At times, peace seems so far away. When I say chaos is just around the corner, I don't think I'm being fatalistic or cynical or negative. Come back next week, and we're going to hear a lot about joy and why we celebrate. We're going to look at the good and gracious ways in which God blesses our lives and the wonderful choices we make to bless other people's lives. That's real and true and good. But there are still problems in the margins of life…in the parentheses of life…even found in the footnotes of a life well-lived. Some of the time, a lot of the world is not at peace. A lot of the time, some of the world is not at peace. Never in the history of the human race has there been a time when all of the world has been at peace.


So what do we do? We sing about peace on earth. What can we do?


For most of us, on a world-wide scale, we neither possess the ability nor the drive to bring peace to troubled spots. Some people love to pontificate and decry and bloviate over situations they will never do anything about. That's human nature. But the big problems, generally speaking, are not our problems to solve. For most of us, we bring peace to our little corner of God's world. This is where He puts us and plants us and calls us to grow.

Think about all the places you go and live and breathe. Think of them as circles of influence. and then think about how those circles intersect, sort of like a Venn diagram. You're here…and you're here…and you travel in this circle…and you interact with others in this little sphere of influence. Think about all of them and the blessed connections you have. And then, think about Galatians 5:22-23:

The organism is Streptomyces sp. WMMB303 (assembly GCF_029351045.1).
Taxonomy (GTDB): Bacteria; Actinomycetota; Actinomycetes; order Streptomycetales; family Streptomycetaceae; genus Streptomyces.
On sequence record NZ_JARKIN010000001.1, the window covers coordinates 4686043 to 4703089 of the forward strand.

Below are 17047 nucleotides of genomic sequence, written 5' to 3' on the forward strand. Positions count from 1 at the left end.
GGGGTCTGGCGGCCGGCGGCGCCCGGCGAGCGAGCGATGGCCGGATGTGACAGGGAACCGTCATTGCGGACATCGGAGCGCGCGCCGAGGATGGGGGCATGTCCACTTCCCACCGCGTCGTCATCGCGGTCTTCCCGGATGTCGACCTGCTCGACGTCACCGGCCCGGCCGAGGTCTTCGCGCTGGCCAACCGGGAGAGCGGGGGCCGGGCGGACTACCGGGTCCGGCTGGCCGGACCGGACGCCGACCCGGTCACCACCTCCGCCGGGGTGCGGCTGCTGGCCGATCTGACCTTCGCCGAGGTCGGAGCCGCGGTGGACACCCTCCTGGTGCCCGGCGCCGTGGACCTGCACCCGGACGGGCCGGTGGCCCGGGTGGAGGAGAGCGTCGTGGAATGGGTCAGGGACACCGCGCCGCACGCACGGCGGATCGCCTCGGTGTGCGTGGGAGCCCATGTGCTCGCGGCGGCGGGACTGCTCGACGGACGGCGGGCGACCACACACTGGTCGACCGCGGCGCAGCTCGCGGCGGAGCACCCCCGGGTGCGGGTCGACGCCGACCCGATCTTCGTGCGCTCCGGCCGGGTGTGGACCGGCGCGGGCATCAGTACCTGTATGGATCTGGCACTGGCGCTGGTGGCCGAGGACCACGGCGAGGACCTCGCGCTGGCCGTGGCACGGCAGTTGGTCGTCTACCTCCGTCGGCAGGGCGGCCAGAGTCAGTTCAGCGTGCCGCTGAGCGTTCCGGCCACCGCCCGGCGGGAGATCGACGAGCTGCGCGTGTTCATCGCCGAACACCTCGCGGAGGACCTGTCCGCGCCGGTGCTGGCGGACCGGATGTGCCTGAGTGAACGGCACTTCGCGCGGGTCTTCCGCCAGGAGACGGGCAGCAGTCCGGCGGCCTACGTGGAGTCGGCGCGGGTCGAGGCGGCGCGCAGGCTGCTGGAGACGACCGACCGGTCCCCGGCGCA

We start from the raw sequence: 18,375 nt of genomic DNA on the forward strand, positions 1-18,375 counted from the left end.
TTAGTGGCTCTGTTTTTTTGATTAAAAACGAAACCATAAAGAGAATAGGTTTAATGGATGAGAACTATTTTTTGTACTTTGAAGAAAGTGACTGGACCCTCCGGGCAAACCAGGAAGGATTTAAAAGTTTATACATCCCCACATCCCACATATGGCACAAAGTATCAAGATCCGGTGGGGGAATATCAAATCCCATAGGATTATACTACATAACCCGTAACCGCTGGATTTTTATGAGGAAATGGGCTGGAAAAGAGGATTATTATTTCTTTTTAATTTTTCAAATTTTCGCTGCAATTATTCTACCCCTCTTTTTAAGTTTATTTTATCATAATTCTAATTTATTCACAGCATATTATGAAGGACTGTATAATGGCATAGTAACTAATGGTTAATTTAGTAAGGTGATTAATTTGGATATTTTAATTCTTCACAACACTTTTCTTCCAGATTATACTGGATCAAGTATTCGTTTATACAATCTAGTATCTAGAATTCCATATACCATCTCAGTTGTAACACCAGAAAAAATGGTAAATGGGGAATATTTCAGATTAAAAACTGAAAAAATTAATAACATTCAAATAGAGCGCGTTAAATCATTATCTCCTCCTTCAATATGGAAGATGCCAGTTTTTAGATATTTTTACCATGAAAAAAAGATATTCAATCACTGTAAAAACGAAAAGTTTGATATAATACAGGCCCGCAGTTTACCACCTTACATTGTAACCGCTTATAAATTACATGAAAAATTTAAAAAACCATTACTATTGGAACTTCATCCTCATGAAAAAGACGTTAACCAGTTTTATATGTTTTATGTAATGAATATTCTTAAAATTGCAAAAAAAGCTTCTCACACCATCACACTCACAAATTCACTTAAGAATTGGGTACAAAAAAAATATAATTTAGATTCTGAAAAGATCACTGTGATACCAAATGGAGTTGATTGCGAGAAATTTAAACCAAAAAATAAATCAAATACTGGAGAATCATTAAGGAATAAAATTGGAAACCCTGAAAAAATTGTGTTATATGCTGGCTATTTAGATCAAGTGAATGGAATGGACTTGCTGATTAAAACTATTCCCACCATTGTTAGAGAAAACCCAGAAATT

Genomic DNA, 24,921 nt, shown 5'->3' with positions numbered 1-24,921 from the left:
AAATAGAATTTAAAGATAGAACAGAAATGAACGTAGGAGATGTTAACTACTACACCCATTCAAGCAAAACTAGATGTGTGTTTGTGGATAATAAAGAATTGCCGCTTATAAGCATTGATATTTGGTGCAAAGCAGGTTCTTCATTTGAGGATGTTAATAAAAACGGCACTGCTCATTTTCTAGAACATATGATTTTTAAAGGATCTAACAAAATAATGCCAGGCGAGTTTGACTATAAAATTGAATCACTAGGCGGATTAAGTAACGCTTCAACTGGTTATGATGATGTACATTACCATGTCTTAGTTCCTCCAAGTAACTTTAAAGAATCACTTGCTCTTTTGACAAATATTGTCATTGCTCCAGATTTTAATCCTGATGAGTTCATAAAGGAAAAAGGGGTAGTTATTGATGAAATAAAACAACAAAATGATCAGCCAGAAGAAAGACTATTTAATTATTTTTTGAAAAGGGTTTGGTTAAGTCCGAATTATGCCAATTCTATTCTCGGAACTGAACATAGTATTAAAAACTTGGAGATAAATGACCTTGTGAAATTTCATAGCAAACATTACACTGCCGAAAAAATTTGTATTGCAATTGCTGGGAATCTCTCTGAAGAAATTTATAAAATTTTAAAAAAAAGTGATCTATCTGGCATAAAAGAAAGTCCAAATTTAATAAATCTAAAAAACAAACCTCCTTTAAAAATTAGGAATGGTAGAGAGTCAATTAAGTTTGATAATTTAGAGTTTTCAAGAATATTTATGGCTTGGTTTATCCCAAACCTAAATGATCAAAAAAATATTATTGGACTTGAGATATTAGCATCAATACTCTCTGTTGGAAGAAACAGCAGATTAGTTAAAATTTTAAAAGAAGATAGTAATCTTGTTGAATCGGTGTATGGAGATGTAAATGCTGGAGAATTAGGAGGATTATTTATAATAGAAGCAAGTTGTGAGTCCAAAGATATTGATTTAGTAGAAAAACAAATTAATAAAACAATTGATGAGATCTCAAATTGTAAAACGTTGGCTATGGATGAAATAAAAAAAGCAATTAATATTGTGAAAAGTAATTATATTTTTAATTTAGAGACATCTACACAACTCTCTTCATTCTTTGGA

But the fruit of the Spirit is love, joy, peace, patience, kindness, goodness, faithfulness, gentleness, self-control; against such things there is no law.

Those are the places and that is the way in which you bring peace to your little corner of God's world. As the birth of a Savior has brought peace to your life, those are the ways in which you spread that peace around.


We care for our families. We care for our church. We care for our community. We care for our co-workers. Let there be peace on earth and let it begin with us. Here's something you might want to write down:

WE DO FRUIT OF THE SPIRIT THINGS.

Finally, don't forget prayer. Never an afterthought, prayer is essential to

our work for peace. As Paul writes in 2 Thessalonians 3:1-2:

"Finally, brothers and sisters, pray for us, that the word of the Lord may speed ahead and be honored, as happened among you, and that we may be delivered from wicked and evil men. For not all have faith.


Remember what we said earlier. Jesus is the Prince of Peace. No matter what conflict is inside you, or what fear that is terrorizing you, you can find peace in Jesus. Even in chaos, the peace of Christ, which passes all understanding, is working in your life. Let him give you the gift of peace this Christmas.


Together, let's say:

“Glory to God in the highest, and on earth peace among those with whom he is pleased!”